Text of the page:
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Pop-up ads get a bad rap, but that’s mostly because so many sites use them incorrectly. Between pop-up abuse and the pain we’re still feeling from earlier in the millennium – when pop-ups ran rampant – this form of advertising has quickly become persona non-grata in the hearts of Internet users. However, with the right strategy, there are ways to use them effectively.
Have you ever visited a site for the first time only to immediately get hit with a pop-up asking you to sign-up for the newsletter or rate your experience? It’s hard to rate your experience when you’ve only been on the site for two seconds, isn’t it?
Josh Kunzler suggests waiting and earning the trust of users before asking them to sign-up for your mailing list or convert in other ways. In fact, you’re more likely to convert readers if you wait until they spend more time on your site. If they’re clicking around then they’re probably interested in your work and want to see more of it.
I understand the logic behind this, I really do. You want people to notice your pop-up, whether it’s for a survey or newsletter sign-up or eBook download, and you think the best way to do that is to cover the content.
There are other ways to use pop-ups without blocking most of the page. Try having it slide in on the side and rest in white space on the screen. The eye is still drawn to the movement but the user won’t have the immediate “whack-a-mole” response. The ad can live peacefully on the screen until the reader is ready to heed its call to action.
In the name of good karma, I’ve been known to fill out survey questions when they pop-up on my screen. I’ll stick around for a multiple choice question or two, but answering long, open-ended questions usually makes me bounce. “Please describe any instances when…” or “What are your thoughts on…” are just too much for a quick pop-up survey. Try using banner ads that go to survey software for that.
If you’re going to use survey software to ask questions, keep the questions short and sweet. The same concept applies to sign-ups. Let me give you my email and maybe my name. I don’t want to fill out my occupation, job title, city, phone number or marital status. Not only do the extra fields make me want to give up, they also make me suspicious about what you’re doing with all of that information.
How many times have you seen a pop-up with bland copy like, “Sign-up for our email updates,” which could be for any updates on any site around the Internet? Using copy that’s on-brand will help you stand out and make your reader pay more attention to the ad.
More importantly, your pop-up copy can assure your site visitor that giving you their email address won’t be a mistake. Phrases like “We won’t sell your information,” and “We will only send emails once or twice a week,” can assure them that they’re making a smart decision by converting. Get multiple pairs of eyes on the copy before it’s used, word choice is everything.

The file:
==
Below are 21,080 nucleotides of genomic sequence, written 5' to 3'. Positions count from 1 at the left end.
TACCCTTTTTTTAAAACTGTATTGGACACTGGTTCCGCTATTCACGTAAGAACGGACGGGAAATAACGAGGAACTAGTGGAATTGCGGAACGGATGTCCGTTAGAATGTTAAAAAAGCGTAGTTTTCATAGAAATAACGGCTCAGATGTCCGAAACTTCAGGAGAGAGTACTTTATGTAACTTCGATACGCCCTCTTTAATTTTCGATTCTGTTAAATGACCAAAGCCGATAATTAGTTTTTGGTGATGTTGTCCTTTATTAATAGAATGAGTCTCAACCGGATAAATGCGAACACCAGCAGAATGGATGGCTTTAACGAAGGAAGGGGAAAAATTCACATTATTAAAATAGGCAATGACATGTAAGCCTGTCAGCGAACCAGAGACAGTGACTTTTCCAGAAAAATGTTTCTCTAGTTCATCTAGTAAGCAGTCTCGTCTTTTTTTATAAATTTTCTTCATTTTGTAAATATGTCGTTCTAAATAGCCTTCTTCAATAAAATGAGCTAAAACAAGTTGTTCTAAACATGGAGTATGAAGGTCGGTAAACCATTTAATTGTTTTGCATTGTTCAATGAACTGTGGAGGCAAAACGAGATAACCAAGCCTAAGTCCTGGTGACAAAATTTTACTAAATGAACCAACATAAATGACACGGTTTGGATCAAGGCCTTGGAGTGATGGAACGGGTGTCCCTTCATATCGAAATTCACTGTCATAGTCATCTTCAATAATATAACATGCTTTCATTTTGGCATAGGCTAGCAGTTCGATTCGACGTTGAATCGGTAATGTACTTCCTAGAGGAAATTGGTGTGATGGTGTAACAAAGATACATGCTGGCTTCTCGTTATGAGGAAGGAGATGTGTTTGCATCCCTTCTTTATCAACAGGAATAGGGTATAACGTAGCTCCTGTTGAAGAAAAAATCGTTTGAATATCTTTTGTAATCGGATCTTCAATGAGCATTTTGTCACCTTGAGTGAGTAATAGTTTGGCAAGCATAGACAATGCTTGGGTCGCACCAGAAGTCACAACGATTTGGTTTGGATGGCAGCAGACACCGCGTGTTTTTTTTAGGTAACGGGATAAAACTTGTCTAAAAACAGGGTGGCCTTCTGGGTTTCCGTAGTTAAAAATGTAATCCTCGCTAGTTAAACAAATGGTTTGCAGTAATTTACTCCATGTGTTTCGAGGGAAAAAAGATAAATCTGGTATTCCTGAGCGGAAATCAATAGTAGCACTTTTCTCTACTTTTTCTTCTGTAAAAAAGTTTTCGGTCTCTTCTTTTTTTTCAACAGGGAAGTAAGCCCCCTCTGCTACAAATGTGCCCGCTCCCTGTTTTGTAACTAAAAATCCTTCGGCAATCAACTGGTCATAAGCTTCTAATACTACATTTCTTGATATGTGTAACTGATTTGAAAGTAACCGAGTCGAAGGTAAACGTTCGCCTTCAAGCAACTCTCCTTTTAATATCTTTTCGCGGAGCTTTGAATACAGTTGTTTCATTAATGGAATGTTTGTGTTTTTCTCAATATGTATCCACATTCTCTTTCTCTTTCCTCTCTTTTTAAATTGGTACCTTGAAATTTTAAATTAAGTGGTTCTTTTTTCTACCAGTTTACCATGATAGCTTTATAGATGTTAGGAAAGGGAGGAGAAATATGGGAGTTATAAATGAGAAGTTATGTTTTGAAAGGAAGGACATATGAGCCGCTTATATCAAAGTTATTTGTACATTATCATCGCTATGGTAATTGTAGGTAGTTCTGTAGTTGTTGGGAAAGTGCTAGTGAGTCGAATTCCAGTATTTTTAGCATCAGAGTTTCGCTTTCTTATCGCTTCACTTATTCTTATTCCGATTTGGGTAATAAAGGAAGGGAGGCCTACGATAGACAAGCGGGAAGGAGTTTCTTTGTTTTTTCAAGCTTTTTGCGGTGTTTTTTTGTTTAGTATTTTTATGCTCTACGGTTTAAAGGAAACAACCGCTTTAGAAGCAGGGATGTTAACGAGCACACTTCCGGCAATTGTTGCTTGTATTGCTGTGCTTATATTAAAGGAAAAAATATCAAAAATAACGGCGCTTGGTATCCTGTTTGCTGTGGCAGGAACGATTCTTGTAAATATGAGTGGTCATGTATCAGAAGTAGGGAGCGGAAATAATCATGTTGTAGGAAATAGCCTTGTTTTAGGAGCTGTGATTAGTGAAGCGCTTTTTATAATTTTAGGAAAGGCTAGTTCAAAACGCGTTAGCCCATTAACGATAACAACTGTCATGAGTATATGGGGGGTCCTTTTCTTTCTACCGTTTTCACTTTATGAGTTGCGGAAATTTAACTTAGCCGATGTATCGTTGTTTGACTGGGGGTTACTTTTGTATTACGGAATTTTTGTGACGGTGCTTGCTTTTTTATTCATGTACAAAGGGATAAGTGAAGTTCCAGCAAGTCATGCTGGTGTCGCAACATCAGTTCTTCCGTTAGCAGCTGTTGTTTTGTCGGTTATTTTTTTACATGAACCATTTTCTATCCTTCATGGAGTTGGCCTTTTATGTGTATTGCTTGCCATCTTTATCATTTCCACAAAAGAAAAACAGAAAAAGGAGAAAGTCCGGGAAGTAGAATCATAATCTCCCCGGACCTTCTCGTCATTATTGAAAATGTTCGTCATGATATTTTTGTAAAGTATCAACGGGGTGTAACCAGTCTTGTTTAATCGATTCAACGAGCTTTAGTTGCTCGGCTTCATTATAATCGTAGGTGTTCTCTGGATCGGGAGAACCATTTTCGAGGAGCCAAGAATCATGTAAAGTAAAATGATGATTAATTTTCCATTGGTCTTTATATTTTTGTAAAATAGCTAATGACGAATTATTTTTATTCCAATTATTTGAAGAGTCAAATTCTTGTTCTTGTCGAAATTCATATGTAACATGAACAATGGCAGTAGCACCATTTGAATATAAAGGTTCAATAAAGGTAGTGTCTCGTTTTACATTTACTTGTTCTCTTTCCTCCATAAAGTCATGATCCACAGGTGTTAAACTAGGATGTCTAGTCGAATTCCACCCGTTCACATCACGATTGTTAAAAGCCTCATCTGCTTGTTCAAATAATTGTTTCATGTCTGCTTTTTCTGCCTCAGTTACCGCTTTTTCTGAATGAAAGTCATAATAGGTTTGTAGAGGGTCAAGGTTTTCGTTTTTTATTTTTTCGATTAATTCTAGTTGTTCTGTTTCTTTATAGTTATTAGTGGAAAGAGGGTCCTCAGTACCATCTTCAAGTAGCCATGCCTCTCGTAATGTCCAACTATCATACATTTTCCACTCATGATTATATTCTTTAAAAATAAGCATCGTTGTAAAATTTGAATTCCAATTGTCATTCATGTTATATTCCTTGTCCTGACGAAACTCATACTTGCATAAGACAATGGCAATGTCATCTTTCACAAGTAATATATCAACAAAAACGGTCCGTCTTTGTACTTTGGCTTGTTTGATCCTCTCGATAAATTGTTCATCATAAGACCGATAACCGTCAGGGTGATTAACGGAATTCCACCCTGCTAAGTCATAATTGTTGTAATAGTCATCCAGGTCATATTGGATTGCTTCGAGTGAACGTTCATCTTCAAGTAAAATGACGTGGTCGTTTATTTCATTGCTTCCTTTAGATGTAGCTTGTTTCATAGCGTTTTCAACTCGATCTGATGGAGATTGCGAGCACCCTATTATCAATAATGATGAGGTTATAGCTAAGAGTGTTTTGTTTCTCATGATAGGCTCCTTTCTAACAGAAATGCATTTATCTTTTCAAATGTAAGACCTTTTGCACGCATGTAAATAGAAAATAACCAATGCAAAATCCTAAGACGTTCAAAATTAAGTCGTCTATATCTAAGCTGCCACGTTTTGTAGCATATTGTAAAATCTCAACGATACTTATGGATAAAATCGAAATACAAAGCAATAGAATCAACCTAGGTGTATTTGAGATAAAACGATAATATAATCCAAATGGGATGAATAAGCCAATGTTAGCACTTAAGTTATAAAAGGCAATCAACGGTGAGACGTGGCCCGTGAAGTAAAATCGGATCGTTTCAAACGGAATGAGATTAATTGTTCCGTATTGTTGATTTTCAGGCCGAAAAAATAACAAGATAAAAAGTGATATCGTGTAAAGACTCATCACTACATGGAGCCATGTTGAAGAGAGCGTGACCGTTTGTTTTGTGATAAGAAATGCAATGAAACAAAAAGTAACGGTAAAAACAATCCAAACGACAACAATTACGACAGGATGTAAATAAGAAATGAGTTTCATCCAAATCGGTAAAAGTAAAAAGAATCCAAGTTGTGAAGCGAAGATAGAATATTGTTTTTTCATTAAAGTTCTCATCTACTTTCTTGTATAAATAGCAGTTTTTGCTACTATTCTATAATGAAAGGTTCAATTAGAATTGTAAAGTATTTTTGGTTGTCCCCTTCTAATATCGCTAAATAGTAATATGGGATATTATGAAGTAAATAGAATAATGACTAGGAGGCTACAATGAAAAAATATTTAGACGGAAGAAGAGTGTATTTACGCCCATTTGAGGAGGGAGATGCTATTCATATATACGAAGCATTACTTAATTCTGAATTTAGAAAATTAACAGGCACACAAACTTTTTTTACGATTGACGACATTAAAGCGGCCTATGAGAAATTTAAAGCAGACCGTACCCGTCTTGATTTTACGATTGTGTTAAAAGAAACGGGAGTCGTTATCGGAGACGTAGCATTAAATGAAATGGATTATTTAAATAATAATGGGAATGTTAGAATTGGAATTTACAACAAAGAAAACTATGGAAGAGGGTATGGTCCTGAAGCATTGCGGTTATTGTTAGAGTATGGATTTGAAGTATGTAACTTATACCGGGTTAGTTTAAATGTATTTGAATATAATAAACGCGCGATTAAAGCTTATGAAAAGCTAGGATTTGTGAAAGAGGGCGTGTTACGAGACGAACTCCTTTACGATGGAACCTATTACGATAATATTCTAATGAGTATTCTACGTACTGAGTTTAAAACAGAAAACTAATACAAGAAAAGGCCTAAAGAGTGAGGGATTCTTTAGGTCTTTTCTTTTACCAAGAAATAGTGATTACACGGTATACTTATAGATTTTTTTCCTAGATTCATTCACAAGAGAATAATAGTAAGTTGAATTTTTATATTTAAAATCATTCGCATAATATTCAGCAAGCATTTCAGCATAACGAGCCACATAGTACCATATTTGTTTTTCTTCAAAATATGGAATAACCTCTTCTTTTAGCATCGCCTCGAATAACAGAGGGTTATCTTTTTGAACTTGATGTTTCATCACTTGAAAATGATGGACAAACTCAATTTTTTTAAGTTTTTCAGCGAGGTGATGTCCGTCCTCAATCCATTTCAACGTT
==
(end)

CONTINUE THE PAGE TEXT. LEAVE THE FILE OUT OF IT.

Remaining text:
Why were we so put off of pop-ups in the first place? In early rise of the Internet we were bombarded by random ads for male enhancement and endless emoticons. There were flashing lights and malware scams all over our monitors. We quickly learned that anything that immediately pops-up in front of us must be vanquished. This is why utilizing pop-up ads is a losing battle. There are a million different ways to go wrong compared to the ways you can go right.
Targeting your visitors based on their returns to your site and what their interests are will increase the effectiveness of the ads that you’re using. Even WordPress recommends diversifying pop-ups in its best practices. There are a few ways that you can do this:
A recent Dynamic Logic study found that 72 percent of Internet users accept limited use of pop-ups while 47 percent say two to six ads per hour are appropriate. This shows that Internet users don’t necessarily hate pop-ups, but the format and content that the pop-up contains.
One main pop-up pet peeve is having to hunt for the Close button. The mouse automatically moves to the right hand corner, then the left hand corner, and then the user gets frustrated. While you do want to keep the central focus on converting your user, make sure they don’t have to go on a scavenger hunt to close the box. Something small like that can reduce their annoyance with your site, which could turn into more time on your pages, more comments and even more social shares.
Jeremy Shoemoney has fantastic pop-up ads. He’ll ask visitors to sign up for his newsletter, but gives users the option to subscribe to his RSS feed instead. Some people prefer to scroll through content on Feedly or Digg Reader instead of cluttering their inboxes. Yes, marketers hoard emails like chipmunks saving for winter, but visitors that subscribe to the RSS feed will keep coming back until they eventually hand over their email addresses and become customers.
Pop-ups can be successful even if they only get Facebook likes or Twitter follows. It means you’ve already engaged with the visitor once, and will be able to do it again. Ask for a lot knowing that you will probably get a little.
Pop-up ads are only as dangerous as the site owner makes them. They can be successful in many ways, and they can be annoying in many more. Fight back against pop-up hate with useful, effective ads.